anyone else think farmers should be banned from flailing hawthorn hedges?

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  • anyone else think farmers should be banned from flailing hawthorn hedges?
  • asterix
    Member

    guardians of the countryside my arrrse….

    Premier Icon teamhurtmore
    Subscriber

    My father always insisted on proper layering. Still see it a lot in some areas but sadly not as much as agricultural vandalism!

    mattsccm
    Member

    And just how else would those hedges get done?
    And don’t suggest laying. It isn’t economical.

    mcmoonter
    Member

    My father always insisted on proper layering

    At the country park up the roads they layered a Hawthorn hedge, its a thing of beauty and practical too. Its a natural fence cattle cant get through and crops thrive behind its shelter. It’s a crying shame most of the farmers around here grubbed them up.

    We still have a handful of Beech hedges though. There’s a lovely lane near Falkland that’s flanked either side by Beech.

    tymbian
    Member

    Yes…until I went tubeless.

    asterix
    Member

    And don’t suggest laying. It isn’t economical.

    = “I can’t be bothered to do a proper job”

    shifter
    Member

    Looks hideous, I hate it, but the alternative is ridiculously time-consuming. Could cut unemployment in an instant though!

    Premier Icon Brainflex
    Subscriber

    any other option would cost more which would be passed on to the end consumer – you.

    jag61
    Member

    on a cheeky night group ride 14 punctures from one path of 100m. also remember being sat in friends back garden as tractor flailed field edge behind his house…big bang and one of the flail ‘teeth ‘ was embedded in tree next to us, always been a bit wary of the things since.

    rogerthecat
    Member

    Love layered hedges. The time taken to do it properly pays back in less time to manage them in subsequent years. It’s 80% dry stone walls round here but the few hedges about are seldom layered.

    Premier Icon joat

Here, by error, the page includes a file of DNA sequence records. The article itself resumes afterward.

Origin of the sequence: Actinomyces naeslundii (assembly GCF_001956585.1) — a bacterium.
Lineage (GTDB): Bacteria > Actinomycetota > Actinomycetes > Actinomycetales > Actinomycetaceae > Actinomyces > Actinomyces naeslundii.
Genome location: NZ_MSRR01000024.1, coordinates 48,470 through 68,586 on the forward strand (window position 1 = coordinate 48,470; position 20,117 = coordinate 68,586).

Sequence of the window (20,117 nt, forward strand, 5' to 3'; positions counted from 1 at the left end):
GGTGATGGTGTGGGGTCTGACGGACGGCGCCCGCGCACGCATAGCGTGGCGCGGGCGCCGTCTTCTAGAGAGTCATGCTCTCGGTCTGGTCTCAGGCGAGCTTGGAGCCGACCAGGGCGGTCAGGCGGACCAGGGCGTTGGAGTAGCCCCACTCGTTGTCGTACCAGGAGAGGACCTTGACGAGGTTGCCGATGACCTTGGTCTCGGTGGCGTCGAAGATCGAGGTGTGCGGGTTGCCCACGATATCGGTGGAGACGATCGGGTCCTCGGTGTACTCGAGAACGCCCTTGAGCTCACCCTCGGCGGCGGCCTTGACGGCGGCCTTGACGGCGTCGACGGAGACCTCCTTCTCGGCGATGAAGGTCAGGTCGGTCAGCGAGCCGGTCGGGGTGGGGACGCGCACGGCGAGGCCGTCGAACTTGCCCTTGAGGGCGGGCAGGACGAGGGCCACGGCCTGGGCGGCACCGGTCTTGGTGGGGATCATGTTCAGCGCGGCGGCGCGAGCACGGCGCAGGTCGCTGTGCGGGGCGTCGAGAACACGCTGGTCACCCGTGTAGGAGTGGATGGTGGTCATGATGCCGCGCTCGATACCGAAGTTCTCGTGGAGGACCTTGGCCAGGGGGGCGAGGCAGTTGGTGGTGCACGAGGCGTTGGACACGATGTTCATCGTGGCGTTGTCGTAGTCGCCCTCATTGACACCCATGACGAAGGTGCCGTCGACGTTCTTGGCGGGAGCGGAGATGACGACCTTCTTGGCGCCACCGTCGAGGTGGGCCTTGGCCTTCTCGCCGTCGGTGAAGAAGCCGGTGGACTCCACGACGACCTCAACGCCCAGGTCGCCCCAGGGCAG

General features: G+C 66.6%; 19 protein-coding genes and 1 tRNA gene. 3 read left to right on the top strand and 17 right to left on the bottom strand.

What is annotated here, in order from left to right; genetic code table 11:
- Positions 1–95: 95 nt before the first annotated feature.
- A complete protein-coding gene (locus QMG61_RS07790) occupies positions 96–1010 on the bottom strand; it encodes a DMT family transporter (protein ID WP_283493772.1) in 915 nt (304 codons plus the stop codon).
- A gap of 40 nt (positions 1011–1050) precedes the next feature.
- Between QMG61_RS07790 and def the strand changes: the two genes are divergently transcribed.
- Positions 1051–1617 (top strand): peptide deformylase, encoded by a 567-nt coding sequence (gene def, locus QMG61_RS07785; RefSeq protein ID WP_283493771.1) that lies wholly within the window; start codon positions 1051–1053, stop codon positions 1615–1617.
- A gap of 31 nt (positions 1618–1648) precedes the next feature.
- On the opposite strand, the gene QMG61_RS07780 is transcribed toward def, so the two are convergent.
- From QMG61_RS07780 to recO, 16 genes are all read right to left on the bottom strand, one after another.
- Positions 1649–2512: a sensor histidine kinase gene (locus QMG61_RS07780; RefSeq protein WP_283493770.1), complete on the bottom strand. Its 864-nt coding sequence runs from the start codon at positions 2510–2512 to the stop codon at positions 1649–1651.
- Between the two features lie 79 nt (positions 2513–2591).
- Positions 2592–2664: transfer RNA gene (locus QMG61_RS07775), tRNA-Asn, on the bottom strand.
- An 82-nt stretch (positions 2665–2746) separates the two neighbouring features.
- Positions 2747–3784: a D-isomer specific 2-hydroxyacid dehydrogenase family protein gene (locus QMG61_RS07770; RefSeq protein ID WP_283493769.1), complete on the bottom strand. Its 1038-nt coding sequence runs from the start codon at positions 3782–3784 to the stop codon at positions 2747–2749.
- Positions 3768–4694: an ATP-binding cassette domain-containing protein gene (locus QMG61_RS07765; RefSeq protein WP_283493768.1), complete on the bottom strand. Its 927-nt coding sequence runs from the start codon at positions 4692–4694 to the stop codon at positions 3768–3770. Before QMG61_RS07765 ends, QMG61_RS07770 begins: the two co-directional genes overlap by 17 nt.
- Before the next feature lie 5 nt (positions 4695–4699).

Subscriber

    Laying a hedge or “plashing” is not a yearly maintenance technique and is only done when the hedge is no longer a barrier. Cheaper fencing has made this form of stock containment redundant now though and to be fair it would never have stopped a determined beast.
    The other option would be to use a large version of a domestic hedge cutter and clear up the arisings afterwards. It doesn’t take a genius to work out how time consuming and therefore uneconomical this would be. Some modern flails have a blower on the body of the machine to clear roads, but these are less effective on muddy lanes and bridleways. So, the only options are to ride where they use dry stone walls instead or wait for the passage of traffic on the road.
    Hope this helps 🙂

    Premier Icon neilc1881
    Subscriber

    Was riding home the other day cursing the swine who had been hedge cutting, then realised it was mine 😉 tubeless gunk in inner tubes is the answer. Or proper tubeless.

    asterix
    Member

    not really joat it doesn’t

    I see flailing pretty much as vandalism

    its not practical to avoid flailed hedges – as you never know where theyre going to be

    I’ve had to replace too many sets of tyres over the years ruined by flailed hawthorn thorns

    if they punctured car tyres I reckon the farmers would be stopped by the lawsuits for damages

    ninfan
    Member

    I see flailing pretty much as vandalism

    So you’d rather see overgrown, hollow hedges with no cover value, and lower biodiversity value?

    Or perhaps no hedgerows at all – and let the birds be damned?

    http://www.ptes.org/files/1354_hedge_cutting_qa_ne.pdf

    Premier Icon Suggsey
    Subscriber

    Just a sign at the end of the road so I could take a different route to avoid the bloody thorns would do or better still a sweeper run after they have been done too!

    Premier Icon joat
    Subscriber

    Sorry asterix, my “Hope this helps” bit was more about why it’s done. I too get annoyed by it despite being a country boy, but cyclists are a long way down the list as to why flailing should be banned. Bridleways don’t have to be suitable for cyclists so we’re flogging a dead horse there. I think farmers can be done for not clearing the road, though I’m not sure if any ever have been.
    Edit, good find ninfan

    Edric 64
    Member

    Or hedges overgrown into country lanes messing up the visibility and width.Flail hedging is a nuisance and the legal side of buggered tyres and liability has been mentioned in the past but I dont think anyone has ever been held liable.

    crosshair
    Member

    I did laugh when the local farmer chose the SUNDAY of the event to cut the hedges near the Brecon Beast 😀

    If they didn’t cut them, you’d be moaning about the overgrown hedges forcing car drivers out into the middle of the lanes creating yet another hazard for cyclists.

    I’m not sure if technically they are responsible for any damage caused by their clippings? I know they are liable for accidents caused by mud on the road.

    project
    Member

    As the farmers get paid per yard of hedge cut, theyll cut any hedge on their land, even hedges in fields that never need cutting,justy to earn some more money.